Most people don't go to the doctor to get sick.
But the medical industry has a long history of inadvertently making life worse for some people – and sometimes intentionally (like the hundreds of black men involved in the Tuskegee syphilis study). There's even a term for this... They are known as iatrogenic factors – where a disease is induced in a patient by the treatment of a physician.
In the 1950s, one common medical practice led to a staggering decline in the health of everyday Americans.
Back then, doctors and nurses reused needles and metal and glass syringes... The invasive equipment was believed to be clean and would be used to pierce the skin of patient after patient. Unfortunately, the tools were not clean enough. And a harmful virus spread...
This caused a huge number of folks in the Baby Boomer generation to contract a disease known as the hepatitis C virus ("HCV"). So receiving a life-saving blood transfusion meant a whole new host of problems for thousands of young people in the Boomer population.
But for a long time, folks didn't realize this was the case. And because unprotected sex and intravenous drug use are other common ways to contract hepatitis C, a stigma surrounded those infected, and those who should have gotten tested didn't.
These days, it's not just the Boomer generation that's seeing high numbers of people infected with hepatitis C. The numbers of positive cases in folks aged 18 to 40 have been rising since 2013 – from 1.6 cases per 100,000 people to 2.9 cases per 100,000 people in 2020.
In 2018, boomers and millennials each made up 36% of number newly reported chronic infections. And generation X made up 23%.
So today I'm answering some basic questions about hepatitis C...
What is hepatitis? How do you get it?
Hepatitis C is one type of the liver disease hepatitis (from the Greek "hepat-," meaning "liver," and "-itis," meaning "inflamed"). The other types are A and B.
Hepatitis A comes from consuming food or beverages with the virus in it... This usually happens when feces contaminate the food or water. Hepatitis A is rare in the U.S., and your body fights it off in about three months.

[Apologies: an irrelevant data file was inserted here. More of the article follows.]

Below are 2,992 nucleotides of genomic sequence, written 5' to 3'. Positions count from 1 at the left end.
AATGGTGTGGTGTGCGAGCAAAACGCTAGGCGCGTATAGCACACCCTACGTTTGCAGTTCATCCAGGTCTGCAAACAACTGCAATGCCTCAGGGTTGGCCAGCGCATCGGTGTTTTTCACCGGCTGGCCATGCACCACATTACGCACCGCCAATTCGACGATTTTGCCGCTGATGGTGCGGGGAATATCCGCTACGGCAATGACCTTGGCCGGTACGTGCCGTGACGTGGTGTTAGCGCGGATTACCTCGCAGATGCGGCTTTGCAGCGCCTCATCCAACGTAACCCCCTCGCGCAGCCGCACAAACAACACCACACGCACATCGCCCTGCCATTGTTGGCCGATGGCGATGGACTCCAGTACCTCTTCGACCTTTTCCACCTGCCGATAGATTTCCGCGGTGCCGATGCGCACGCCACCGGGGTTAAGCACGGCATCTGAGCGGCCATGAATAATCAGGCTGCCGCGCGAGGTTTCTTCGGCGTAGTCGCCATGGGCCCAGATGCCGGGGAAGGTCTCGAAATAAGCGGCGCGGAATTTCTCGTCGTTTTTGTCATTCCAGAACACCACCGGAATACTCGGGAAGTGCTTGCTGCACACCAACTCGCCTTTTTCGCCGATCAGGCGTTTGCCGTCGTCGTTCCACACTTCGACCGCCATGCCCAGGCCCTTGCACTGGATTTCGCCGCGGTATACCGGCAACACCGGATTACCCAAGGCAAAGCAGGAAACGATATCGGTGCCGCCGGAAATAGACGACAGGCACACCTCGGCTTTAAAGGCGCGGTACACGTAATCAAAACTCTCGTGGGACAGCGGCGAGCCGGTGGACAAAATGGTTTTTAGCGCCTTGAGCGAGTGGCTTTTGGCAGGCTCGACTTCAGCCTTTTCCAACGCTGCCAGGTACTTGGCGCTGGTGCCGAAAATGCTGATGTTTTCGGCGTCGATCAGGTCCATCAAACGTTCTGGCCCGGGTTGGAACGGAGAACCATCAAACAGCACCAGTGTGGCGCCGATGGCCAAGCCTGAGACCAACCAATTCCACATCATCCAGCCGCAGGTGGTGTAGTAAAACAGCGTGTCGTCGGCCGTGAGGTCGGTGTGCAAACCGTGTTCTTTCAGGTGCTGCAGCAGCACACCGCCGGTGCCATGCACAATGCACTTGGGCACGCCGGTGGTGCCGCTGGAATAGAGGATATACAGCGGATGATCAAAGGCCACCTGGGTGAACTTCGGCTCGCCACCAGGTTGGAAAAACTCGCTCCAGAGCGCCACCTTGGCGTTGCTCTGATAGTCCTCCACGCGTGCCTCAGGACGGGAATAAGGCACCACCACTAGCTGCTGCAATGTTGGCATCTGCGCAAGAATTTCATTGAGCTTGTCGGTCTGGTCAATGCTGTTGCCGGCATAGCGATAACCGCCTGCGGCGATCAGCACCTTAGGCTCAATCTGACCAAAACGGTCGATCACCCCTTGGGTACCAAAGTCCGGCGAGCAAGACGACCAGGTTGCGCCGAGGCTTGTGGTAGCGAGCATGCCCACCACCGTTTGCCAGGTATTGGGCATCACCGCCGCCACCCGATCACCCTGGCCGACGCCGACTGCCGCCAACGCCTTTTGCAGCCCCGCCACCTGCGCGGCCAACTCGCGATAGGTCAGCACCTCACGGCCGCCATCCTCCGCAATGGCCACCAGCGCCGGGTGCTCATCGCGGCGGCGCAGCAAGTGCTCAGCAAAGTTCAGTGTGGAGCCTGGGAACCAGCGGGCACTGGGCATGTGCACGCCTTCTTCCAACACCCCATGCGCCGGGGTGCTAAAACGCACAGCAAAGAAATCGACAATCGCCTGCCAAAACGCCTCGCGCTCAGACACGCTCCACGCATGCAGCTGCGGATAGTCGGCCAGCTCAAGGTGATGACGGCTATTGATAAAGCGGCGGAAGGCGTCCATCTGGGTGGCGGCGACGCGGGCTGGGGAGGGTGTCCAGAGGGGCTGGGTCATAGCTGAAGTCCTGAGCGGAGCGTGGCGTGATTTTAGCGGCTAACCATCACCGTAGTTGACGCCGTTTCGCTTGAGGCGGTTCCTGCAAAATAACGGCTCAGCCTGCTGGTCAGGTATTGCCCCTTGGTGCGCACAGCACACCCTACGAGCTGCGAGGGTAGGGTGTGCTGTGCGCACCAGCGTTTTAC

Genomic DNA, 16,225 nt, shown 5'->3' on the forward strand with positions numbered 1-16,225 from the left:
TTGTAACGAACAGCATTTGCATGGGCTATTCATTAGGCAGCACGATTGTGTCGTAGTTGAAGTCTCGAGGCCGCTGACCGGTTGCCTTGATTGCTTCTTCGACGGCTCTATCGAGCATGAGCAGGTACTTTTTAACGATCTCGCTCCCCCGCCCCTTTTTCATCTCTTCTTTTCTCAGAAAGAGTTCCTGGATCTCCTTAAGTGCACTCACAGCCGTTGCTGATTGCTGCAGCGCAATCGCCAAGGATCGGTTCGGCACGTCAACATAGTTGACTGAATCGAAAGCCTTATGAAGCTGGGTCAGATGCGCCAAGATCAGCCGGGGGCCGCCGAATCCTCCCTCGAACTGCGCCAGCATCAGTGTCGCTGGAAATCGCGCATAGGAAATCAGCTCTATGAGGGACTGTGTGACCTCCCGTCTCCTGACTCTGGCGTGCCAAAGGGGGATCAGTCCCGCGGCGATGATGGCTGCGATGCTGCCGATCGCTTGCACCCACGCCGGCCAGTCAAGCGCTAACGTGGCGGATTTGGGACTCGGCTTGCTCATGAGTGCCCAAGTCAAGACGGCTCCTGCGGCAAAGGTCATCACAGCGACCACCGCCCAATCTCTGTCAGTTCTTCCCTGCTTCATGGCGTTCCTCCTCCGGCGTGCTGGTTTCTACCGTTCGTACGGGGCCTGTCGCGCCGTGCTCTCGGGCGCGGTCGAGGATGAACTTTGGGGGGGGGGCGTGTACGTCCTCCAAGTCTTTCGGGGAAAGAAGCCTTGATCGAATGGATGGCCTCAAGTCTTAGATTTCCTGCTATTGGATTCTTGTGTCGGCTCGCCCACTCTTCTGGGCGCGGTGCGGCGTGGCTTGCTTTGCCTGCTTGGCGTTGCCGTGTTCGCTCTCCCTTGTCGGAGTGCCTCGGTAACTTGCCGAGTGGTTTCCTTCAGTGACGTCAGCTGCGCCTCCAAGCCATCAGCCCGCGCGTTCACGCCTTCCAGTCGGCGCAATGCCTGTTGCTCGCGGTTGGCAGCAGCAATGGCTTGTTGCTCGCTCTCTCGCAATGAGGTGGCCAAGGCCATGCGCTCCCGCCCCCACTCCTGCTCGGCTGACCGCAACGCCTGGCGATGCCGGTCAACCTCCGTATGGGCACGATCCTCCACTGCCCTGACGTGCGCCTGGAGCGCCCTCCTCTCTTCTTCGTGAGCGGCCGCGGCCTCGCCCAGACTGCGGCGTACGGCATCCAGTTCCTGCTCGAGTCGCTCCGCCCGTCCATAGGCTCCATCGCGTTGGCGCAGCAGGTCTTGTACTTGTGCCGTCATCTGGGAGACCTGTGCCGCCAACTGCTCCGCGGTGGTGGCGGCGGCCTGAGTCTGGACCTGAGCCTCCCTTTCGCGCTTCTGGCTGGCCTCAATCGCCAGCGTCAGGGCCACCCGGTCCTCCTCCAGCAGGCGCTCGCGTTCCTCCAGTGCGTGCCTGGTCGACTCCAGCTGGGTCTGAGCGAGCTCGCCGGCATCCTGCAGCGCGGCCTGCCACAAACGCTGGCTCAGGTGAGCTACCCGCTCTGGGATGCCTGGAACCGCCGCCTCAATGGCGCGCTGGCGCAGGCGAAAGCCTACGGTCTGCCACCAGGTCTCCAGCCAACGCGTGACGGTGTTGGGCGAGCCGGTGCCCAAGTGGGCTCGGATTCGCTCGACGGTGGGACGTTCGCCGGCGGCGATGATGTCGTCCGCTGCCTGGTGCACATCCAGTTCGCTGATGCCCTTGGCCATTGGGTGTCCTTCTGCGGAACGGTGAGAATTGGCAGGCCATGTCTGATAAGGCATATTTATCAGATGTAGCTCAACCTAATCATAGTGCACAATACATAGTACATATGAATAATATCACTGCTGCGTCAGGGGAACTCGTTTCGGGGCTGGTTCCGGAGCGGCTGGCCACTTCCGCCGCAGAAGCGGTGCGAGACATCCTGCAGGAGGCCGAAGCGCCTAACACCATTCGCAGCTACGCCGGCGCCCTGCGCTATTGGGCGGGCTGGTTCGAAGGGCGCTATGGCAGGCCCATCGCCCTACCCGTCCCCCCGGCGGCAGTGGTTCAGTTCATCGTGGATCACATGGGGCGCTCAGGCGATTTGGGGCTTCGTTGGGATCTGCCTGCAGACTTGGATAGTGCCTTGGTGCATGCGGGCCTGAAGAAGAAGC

Hepatitis B spreads through sex, sharing needles, and direct contact with infected bodily fluids (like blood). It usually lasts about six months but can stretch out for much longer. You can even have it and not have any symptoms.
Hepatitis C, like hepatitis B, is spread through sharing needles, direct contact with bodily fluids (most typically blood), and – to a much lesser extent – sex. It can last from six months to the rest of your life.
Overall, hepatitis causes symptoms like stomach pain, nausea, fatigue, loss of appetite, dark urine, and yellowing of eyes or skin. However, hepatitis (particularly type C) often doesn't cause any symptoms until it's already severely damaged your liver.
Out of every 100 people who have hepatitis C, 60 to 70 will develop chronic liver disease. This causes serious damage that affects how well you can get toxins out of your body and how well you can break down food. In addition, one to five out of those 100 will die from liver cancer or cirrhosis.
Hepatitis C carries dangerous – and sometimes fatal – complications including permanent liver damage and cancer. Hepatitis C death rates hit an all-time high in 2014 with 19,659 deaths. Here's the problem, though... Since so many folks have the virus and don't know it, the actual death toll is most likely much higher.
In fact, researchers estimate that if Baby Boomers get tested and start getting treated, it will prevent more than 300,000 deaths in the next 15 years.
Understand, though, the treatments for hepatitis C are severe. They can cause everything from itchy patches on your skin to flu-like symptoms, hair loss, and even drops in red blood cell counts. It depends on the type of treatment used.
If you haven't had the test yet, make an appointment with your doctor.
One thing to keep in mind... more than a decade ago, the false-positive rate used to be about 10% for these tests. Newer technology has brought that number down to about 3% in recent years. However, it's worth asking your doctor which tests he orders and what steps he takes to ensure the result isn't a false reading.
Who is at risk? Who should get tested?
Everyone should be screened for hepatitis C at least once in their lifetime. Those most at risk for developing the disease are:
- People with HIV
- People who ever injected drugs and shared needles, syringes, or other drug-preparation equipment, including those who injected once or a few times many years ago
- People with selected medical conditions, including:
- People who have ever received maintenance hemodialysis
- People with persistently abnormal ALT levels
- Prior recipients of transfusions or organ transplants, including:
- People who received clotting-factor concentrates produced before 1987
- People who received a transfusion of blood or blood components before July 1992
- People who received an organ transplant before July 1992
- People who were notified that they received blood from a donor who later tested positive for HCV infection
- Children born to mothers with HCV infection
- People who currently inject drugs and share needles, syringes, or other drug-preparation equipment
Is it curable?
Yes, hepatitis C is a curable disease. But the medications can come at a steep price – some 12-week courses of treatment come close to $100,000 (like Harvoni and Sovaldi)... And often, insurance refuses to pay or will only pay in the worst instances.
But these days, there are many different treatment options available. Your best bet is to meet the disease head-on and tackle it as soon as possible.
So don't wait. If you haven't already been tested for hepatitis C, get checked today.
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Here's to our health, wealth, and a great retirement,
Dr. David Eifrig and the Health & Wealth Bulletin Research Team
March 7, 2023